Amy Bowers TV Talk

"If Things Could Talk"

Stuff was missing, important stuff. Secrets were missing from a vault at the Los Alamos National Laboratory. Nuclear weapons design secrets. Codes to dismantle bombs - not just our bombs, but foreign weapons and terrorist's  arsenals. 

How could that be? How could two computer hard drives loaded with classified information get lost? There was no forced entry reported in X-Division. "X" division??? As in X-Files, X-traterrestrial?  Or maybe X-perimental? 

The hard drives were missing, no one was saying how long they had been gone, and no one was confirming what kind of information was on those drives. A scientist once told me, "In the Church of the Nuclear Weapon, plutonium is the Sacrament." Well, everyone at the Lab got religion that week. On the First Day, lab director John Browne came forward to give interviews to the networks. He said, "After a year and a half of intensive scrutiny, for this to happen is just disheartening." After that, everyone at the lab took Silence as their Penance, and no one would talk. Well, almost no one would talk - on camera, that is. For us, if it's not on tape, it never happened.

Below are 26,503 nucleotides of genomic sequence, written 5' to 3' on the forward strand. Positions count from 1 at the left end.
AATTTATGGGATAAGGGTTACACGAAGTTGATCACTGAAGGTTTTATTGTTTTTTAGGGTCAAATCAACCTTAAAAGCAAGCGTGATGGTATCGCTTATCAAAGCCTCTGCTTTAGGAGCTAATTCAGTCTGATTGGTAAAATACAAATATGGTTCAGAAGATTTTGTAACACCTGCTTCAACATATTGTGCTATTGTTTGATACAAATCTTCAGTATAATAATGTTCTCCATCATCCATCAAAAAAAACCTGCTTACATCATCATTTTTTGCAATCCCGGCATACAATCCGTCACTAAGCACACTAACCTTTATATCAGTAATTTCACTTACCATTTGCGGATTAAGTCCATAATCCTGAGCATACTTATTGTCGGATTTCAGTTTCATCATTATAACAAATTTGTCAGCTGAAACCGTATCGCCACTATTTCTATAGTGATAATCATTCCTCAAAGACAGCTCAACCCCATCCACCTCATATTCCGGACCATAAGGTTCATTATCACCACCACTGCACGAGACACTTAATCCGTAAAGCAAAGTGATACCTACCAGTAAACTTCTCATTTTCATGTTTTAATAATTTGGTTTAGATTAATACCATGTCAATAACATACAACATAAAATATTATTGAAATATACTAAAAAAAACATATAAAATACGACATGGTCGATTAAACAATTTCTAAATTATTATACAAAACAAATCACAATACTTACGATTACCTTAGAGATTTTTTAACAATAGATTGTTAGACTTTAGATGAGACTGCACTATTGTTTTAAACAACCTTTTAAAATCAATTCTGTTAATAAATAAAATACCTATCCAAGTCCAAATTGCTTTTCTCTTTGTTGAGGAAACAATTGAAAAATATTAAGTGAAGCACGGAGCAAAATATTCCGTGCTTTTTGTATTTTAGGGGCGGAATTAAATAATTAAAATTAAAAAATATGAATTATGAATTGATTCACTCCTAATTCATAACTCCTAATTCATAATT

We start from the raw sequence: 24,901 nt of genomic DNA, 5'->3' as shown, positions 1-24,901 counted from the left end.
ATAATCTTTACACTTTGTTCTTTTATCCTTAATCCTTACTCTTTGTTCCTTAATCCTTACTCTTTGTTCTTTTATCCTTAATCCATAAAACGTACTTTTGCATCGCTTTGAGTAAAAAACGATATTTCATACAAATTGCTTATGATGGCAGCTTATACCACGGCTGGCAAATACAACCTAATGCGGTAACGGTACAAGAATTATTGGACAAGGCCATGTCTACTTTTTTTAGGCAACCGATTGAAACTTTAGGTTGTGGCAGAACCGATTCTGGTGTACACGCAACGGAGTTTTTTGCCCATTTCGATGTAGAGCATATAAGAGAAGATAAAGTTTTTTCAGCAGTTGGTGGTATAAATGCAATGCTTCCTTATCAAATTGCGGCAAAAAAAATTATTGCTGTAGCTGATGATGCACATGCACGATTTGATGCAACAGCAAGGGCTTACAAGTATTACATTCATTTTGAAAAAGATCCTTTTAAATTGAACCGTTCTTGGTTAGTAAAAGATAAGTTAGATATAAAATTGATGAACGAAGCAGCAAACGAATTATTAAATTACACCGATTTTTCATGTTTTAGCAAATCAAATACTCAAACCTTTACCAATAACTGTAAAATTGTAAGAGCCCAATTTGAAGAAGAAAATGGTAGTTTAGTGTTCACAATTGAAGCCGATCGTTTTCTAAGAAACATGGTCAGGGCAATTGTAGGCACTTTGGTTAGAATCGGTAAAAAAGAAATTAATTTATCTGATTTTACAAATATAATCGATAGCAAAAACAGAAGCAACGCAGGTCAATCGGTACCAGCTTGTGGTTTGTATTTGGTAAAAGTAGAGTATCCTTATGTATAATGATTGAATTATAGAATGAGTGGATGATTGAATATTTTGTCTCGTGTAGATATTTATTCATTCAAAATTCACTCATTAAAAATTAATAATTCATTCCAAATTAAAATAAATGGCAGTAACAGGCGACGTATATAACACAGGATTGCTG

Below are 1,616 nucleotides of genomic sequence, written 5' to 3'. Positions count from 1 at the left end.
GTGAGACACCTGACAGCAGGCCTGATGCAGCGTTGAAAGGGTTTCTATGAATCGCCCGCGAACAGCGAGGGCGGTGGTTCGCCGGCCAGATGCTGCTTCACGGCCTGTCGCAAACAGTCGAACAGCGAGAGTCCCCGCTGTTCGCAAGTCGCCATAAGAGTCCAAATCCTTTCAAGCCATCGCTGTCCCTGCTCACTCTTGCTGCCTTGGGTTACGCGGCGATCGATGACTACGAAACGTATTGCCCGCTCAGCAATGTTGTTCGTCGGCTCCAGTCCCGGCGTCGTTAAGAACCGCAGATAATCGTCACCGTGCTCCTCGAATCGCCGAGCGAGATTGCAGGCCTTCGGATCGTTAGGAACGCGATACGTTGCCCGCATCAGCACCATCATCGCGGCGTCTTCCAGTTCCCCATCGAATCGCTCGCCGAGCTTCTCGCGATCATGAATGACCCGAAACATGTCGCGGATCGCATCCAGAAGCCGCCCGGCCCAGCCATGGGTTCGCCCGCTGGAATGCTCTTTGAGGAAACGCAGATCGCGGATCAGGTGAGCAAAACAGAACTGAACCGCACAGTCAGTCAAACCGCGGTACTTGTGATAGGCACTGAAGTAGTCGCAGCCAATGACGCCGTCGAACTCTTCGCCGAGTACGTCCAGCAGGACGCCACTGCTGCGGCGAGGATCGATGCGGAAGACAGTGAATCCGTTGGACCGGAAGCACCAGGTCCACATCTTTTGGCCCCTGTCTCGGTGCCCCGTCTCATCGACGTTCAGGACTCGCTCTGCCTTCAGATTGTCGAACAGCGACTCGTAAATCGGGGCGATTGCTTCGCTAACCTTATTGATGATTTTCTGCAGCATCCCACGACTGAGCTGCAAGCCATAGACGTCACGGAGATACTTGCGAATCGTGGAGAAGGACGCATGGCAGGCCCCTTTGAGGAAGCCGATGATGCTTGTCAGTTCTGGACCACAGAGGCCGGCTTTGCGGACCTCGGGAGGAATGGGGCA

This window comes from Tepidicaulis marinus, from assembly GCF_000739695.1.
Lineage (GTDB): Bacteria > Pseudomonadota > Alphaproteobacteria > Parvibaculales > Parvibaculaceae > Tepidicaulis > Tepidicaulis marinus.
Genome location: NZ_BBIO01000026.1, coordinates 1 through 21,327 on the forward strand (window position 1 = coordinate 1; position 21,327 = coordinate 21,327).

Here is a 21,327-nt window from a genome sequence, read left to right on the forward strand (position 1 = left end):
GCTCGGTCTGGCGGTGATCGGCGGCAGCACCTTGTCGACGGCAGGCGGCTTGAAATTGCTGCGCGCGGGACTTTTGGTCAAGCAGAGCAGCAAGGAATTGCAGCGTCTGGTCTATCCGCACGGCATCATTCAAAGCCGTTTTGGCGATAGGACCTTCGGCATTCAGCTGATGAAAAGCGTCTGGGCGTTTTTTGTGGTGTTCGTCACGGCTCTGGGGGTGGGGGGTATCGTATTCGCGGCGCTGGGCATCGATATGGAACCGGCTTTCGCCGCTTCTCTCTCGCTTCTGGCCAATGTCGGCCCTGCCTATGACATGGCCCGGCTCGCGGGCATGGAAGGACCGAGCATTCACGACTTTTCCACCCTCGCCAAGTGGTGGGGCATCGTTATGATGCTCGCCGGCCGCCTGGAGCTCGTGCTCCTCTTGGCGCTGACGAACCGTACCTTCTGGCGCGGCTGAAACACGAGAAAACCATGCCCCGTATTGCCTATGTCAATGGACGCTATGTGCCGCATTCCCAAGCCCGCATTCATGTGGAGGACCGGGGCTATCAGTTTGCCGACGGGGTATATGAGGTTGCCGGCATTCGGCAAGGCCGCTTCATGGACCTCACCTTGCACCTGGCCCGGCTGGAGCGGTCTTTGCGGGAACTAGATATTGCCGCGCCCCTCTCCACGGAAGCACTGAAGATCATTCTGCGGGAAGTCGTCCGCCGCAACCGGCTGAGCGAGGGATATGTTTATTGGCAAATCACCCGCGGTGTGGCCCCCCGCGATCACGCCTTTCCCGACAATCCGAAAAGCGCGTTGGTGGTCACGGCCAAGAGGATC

"Are you with the FBI?" I asked a couple of agents as they entered the lab. The FBI were the only people dressed in suits. "How's the investigation going?" 

How could Los Alamos lose a couple of hard drives? Maybe it wasn't important to the Nuclear Emergency Search Team. Maybe it's not as serious as losing something really important - like video from the archive at ABC News.